FBP’s 40th Anniversary Season continues with the second installment of Up Close On Hope (UCOH). FBP’s Black Box Theater series has become known for presenting world premieres from emerging choreographers in an intimate setting. Next month, Up Close honors that tradition by introducing the FBP audience to two new UCOH creators. One of those choreographers is the brilliant Kurt Douglas.
Currently serving on the faculty at Boston Conservatory, Kurt Douglas has shared his talent with a number of renowned dance companies including Limón Dance Company, Ballet Hispanico, and Lar Lubovitch Dance Company. Douglas has performed on stages all across the globe, and was given the prestigious Princess Grace Award recognizing exceptional professional dancers in 2002.
We checked in with Kurt to hear a bit more about his background, his experience touring the world with the Tony Award-winning musical A Chorus Line, and what it’s like working with the dancers of FBP on his latest creation…
Hey, Kurt! Let’s jump right in. What is your first dance-related memory?
My earliest memory was from my first year as a student at Fiorello H. LaGuardia High school of Music Art and the Performing Arts in NYC. I remember sneaking up to the top floor dance studios to watch the senior dance majors during their Martha Graham Technique Classes.
“It was like watching electricity fly through space. I was inspired, I was hooked.”
Wow. It seems you really were hooked- from there you earned your B.F.A. from Boston Conservatory and your M.F.A. at Hollins University. How do you think this education shaped your career as an artist?
Investing in my education has given me an opportunity to gain perspective into the possibilities of what movement can evoke. I was able to learn from my professors as well as from my colleagues.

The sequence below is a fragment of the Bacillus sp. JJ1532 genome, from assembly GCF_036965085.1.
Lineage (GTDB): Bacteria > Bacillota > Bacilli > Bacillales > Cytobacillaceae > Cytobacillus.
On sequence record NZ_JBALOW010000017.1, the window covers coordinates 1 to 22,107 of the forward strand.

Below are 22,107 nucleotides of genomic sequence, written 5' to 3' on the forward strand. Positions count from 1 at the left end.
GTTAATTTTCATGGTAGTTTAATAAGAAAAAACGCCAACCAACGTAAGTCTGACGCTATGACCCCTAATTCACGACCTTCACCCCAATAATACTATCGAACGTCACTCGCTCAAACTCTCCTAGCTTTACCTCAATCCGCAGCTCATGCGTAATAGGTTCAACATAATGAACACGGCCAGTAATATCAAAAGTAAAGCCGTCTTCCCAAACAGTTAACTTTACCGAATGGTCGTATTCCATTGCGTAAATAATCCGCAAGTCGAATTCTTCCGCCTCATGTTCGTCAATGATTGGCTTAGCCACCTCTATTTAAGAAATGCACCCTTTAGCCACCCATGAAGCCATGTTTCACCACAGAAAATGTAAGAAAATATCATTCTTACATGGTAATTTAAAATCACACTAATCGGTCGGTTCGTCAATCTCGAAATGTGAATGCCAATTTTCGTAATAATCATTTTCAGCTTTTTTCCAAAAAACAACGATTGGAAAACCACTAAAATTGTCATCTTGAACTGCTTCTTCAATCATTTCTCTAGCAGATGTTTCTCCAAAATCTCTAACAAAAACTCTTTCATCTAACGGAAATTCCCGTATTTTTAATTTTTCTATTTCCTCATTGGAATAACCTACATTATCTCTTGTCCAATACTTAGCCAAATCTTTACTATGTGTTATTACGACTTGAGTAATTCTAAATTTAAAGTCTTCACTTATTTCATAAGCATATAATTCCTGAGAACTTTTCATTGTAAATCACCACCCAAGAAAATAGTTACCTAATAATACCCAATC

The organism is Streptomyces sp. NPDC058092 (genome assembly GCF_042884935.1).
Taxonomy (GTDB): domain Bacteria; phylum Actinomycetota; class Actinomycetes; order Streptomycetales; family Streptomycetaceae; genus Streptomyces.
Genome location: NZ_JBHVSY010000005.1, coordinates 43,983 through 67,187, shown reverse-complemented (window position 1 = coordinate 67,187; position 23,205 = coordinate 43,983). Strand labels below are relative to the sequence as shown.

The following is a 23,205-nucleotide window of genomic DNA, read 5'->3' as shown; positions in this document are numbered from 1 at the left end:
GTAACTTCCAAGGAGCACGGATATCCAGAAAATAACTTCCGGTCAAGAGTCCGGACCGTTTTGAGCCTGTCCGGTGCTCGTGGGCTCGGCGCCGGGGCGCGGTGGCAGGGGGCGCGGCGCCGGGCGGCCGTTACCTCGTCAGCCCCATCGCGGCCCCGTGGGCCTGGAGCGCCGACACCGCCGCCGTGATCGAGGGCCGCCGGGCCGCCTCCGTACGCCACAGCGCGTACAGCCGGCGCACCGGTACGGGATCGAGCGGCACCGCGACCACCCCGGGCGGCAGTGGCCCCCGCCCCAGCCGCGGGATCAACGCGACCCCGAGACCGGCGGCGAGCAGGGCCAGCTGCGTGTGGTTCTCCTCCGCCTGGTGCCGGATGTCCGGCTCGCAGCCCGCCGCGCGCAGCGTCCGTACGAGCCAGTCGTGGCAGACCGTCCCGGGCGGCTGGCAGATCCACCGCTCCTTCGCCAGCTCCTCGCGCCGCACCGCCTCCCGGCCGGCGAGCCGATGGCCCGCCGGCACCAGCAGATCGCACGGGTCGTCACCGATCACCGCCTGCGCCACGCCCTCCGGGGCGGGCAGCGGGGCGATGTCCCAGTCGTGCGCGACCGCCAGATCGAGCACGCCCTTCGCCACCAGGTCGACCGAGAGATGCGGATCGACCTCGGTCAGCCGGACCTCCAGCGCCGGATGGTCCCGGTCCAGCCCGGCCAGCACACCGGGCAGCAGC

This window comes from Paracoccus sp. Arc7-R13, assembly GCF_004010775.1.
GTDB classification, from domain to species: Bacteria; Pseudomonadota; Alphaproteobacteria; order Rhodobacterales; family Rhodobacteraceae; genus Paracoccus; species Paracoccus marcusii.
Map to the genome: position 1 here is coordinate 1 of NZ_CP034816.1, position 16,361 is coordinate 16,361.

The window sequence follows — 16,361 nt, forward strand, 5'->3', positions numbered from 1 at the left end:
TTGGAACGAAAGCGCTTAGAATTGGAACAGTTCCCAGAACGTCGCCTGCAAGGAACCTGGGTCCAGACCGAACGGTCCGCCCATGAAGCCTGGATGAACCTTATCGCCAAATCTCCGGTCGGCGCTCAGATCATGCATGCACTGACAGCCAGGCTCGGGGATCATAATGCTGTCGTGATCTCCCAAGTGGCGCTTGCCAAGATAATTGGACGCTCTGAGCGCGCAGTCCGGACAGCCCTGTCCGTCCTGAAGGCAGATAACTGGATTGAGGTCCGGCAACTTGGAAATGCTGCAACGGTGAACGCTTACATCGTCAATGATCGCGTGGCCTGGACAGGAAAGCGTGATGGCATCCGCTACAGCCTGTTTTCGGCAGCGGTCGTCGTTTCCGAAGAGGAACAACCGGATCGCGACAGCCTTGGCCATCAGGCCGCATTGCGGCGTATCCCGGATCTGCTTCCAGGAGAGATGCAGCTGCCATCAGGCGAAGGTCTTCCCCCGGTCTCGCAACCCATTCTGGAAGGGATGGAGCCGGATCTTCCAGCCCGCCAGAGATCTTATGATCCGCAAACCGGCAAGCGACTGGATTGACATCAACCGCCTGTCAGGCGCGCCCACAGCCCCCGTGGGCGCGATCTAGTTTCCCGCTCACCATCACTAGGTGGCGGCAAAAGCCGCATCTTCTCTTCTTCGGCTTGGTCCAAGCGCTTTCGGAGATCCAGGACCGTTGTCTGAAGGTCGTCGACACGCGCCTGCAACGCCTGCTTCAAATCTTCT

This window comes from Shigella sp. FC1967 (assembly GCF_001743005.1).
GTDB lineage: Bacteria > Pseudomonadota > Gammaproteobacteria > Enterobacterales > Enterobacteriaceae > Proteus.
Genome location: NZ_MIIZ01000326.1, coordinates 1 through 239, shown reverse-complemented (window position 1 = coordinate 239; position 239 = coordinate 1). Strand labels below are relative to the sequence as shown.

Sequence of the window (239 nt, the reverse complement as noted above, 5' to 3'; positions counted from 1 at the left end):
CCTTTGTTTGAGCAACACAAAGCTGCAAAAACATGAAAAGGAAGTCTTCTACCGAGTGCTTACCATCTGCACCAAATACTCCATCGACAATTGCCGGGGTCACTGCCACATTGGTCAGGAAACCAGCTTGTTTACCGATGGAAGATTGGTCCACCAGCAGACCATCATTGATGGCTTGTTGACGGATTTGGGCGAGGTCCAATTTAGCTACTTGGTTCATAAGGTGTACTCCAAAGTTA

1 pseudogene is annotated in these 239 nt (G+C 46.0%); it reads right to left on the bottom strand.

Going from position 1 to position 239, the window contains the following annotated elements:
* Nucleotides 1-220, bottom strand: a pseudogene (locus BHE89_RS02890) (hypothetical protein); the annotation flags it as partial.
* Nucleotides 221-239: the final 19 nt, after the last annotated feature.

“Observing and learning from the journey of my fellow students inspired my creativity and empowered my own agency.”
I love the idea that observing can be very empowering. So when you started dancing professionally yourself, how did that part of your career influence your expression as a choreographer?
Working with these incredible companies has helped me gain tools while I continue to develop my own choreographic voice. The experience and growth I gained from touring the world and experiencing other cultures can never be replaced. For that I feel truly blessed.
Your career has been very diverse. What was it like to tour the country performing the Tony Award-winning musical A Chorus Line and how did this differ from the previous companies you were a part of?
The biggest difference was the amount of performances per week. With A Chorus Line we performed 8 shows a week compared to 2-3 shows a week while in the other companies. Getting to perform A Chorus Line was an amazing experience. The most challenging parts were vocal maintenance (taking care of my voice) and keeping the show feeling fresh after 250 performances. The best rewards were performing at the Sydney Opera House in Australia, the Marina Bay Sands in Singapore and the Akasaka Palace in Tokyo. The time I spent in these countries taught me so much about myself.
And now we are so lucky to have you in our lovely little corner of the world! What is your favorite part of the creation process?
My favorite part is working in the studio with the artists. I love trying to figure out solutions to complex choreographic challenges while in the rehearsal process.
How has your experience been working with the dancers of FBP?
“Working with the incredible artists at FBP has been truly rewarding. The dancers energy and commitment to the process is astounding. Each dancer brings their unique and rich movement history to the process and I can’t wait to share it with the Providence community.”
Thank you so much, Kurt!
To see Kurt’s world premiere at Up Close On Hope, click here.
This post was written by Kirsten Evans. The author is in her eighth season as a Company Dancer with Festival Ballet Providence. She is also the Company PR & Communications Assistant, as well as the writer of a personal blog, Setting The Barre.